Challiss of Uppham is a sweeping novel of the Challiss family, a Victorian upper-class family struggling with the economic downturn that occurred in the 1830s. Continuing the saga found in J.A. Noble’s book The Lime Walk, the Challiss family faces hardships and changes all while trying to maintain their proper place in Norfolk society.
Family drama provides the main storyline of this novel. The first chapter is quite startling as Thomas Henry Challiss commits a heinous crime and must then flee quickly to London. Once there, Thomas Henry finds his brother in dire straits and the family business in ruins. None of this truly matters to Thomas Henry, who continues his spoiled and promiscuous ways, leaving many complications in his wake. Only when he truly finds love does Thomas Henry begin to see his family and his station in life as it truly should be as the heir apparent to all that is Uppham St. Mary’s of Norfolk.
Challiss of Uppham is more than just the story of Thomas Henry Challis, however. This novel is filled with intriguing subplots involving an array of Victorian characters. Servants steal from the master, the vicar finds romance and a factory handyman helps to save the family fortune all while the Challiss family works to maintain their places within society’s Victorian confines.
The history and culture of early Victorian England is evident throughout this novel. Author J.A. Noble has added color and nuance to Challiss of Uppham as its characters reflect on issues of the time such as a woman’s place in society or proper behavior towards servants in a home. Day-to-day Victorian life is fascinating with detailed descriptions of meals, school lessons for the children and the occasional medical intervention techniques including a discussion regarding the use of leeches. Another realistic addition to this book is the use of colloquial Norfolk dialect which J.A. Noble credits in the book’s acknowledgement page to be garnered from the book, Larn Yarself Norfolk by Keith Skipper.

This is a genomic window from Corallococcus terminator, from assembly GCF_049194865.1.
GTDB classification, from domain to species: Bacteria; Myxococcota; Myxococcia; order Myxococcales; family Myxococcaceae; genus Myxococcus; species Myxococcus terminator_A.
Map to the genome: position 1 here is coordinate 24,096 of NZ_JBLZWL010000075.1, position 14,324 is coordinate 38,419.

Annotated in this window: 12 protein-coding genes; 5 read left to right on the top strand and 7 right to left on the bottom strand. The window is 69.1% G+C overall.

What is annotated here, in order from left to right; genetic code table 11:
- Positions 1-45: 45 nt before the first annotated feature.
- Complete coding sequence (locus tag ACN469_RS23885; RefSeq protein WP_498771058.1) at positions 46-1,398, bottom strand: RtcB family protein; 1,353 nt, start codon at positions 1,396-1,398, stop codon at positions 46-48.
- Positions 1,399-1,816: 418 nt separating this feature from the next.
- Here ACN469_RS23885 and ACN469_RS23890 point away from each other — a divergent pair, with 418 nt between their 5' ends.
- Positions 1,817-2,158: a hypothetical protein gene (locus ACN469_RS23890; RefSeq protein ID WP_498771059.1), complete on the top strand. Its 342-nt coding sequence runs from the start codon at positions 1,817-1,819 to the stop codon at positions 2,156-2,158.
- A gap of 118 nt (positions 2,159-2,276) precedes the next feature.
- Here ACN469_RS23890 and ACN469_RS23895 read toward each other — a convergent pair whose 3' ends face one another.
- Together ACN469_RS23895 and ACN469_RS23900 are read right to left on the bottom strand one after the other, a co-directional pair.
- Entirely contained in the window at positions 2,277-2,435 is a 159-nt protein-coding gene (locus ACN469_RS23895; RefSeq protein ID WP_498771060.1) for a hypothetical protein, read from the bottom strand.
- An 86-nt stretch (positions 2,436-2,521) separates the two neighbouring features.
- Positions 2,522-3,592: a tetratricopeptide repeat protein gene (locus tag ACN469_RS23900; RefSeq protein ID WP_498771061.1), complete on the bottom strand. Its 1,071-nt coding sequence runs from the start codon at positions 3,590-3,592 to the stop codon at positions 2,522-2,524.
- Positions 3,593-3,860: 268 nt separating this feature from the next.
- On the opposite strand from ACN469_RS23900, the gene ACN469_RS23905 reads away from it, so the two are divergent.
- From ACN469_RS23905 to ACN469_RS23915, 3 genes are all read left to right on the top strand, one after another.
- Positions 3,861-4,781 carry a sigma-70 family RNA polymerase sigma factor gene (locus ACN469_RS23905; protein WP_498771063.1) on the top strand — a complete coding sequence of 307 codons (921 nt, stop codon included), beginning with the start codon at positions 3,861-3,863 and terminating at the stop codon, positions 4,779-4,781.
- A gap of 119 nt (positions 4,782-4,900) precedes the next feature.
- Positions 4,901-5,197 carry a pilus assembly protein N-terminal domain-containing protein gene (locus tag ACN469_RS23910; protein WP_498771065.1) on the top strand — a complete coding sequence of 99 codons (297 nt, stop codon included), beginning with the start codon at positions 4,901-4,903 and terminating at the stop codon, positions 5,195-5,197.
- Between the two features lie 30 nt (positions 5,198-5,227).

Although this is a novel that continues the storyline of J.A. Noble’s first work, The Lime Walk, this book is a fine stand-alone book. The Challiss family history is explained thoroughly enough to understand plot twists which might have occurred in the first book of the series. While this book occasionally suffers from a few minor editing errors which can be confusing, overall Challiss of Uppham is a surprisingly engaging work of historical fiction.
Written in the literary style of Jane Austen and Charles Dickens, Challiss of Uppham is a complex novel with many different perspectives and plot changes. Challiss of Uppham is a grand work of historical fiction, accurately depicting the struggles of an economic downturn in early Victorian England.